Rapid UK population growth undermines living standards, but may be necessary for economic growth
The traditional link between population growth and economic growth has been weakened in the UK, according to academics at the Sheffield Political Economy Research Institute (SPERI).
The latest evidence shows that despite the economic recession of the late 2000s, and subsequent stagnation, the UK population has grown at a rapid rate since the mid-2000s, with this growth continuing despite the coalition government’s attempts to curb immigration.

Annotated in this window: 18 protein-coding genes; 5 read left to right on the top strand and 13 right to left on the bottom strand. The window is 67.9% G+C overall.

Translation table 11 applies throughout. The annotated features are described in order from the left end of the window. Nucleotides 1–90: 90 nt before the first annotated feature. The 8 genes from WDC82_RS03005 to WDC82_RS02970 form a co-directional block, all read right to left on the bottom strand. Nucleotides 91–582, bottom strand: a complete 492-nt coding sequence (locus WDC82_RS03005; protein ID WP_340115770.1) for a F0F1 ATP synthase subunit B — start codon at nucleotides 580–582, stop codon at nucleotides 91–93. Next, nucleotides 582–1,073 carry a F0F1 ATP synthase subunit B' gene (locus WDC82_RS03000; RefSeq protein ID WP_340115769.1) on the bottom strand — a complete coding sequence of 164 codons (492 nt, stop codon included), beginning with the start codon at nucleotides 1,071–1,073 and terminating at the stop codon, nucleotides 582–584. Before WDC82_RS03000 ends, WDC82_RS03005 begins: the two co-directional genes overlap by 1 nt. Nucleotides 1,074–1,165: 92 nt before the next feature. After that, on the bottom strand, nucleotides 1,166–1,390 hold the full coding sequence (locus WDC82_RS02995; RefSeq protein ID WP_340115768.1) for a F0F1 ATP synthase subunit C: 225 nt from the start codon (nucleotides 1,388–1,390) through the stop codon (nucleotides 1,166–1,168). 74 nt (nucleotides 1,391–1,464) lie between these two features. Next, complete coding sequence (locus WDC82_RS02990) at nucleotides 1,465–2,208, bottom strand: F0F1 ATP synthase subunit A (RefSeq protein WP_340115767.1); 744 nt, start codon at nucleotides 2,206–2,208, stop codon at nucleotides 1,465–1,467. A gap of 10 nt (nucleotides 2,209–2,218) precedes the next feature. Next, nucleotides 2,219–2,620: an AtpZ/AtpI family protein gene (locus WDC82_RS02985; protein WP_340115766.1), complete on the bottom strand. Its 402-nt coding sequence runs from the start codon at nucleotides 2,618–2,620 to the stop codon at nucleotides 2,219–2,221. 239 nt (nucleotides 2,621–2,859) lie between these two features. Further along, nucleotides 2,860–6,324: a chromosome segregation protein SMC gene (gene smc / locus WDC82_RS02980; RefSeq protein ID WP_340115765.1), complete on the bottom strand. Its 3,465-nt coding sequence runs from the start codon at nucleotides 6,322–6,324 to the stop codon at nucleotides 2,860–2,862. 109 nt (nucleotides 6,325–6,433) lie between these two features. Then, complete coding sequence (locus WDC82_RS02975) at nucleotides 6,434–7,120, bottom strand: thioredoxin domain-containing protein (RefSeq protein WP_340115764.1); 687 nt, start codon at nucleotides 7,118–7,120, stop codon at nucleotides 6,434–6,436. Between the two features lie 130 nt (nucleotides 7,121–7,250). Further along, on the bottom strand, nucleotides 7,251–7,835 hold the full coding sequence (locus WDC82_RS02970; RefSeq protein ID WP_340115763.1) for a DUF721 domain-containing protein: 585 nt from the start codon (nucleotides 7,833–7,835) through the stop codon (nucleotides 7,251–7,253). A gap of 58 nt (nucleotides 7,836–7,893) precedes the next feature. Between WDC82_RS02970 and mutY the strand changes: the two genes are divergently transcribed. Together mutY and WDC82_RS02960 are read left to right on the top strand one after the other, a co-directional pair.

This contrasts with post-war experience in the UK, say academics. High population growth in the mid-to-late 1960s was matched by high economic growth, and lower population growth in the 1970s was matched by lower economic growth. Similarly, higher population growth from the mid-1980s onwards was matched by relatively high economic growth (with the exception of the early 1990s recession).
This unusual shift is the main reason that, while the economy creeps towards recovery in statistical terms, living standards remain significantly below their pre-recession peak.
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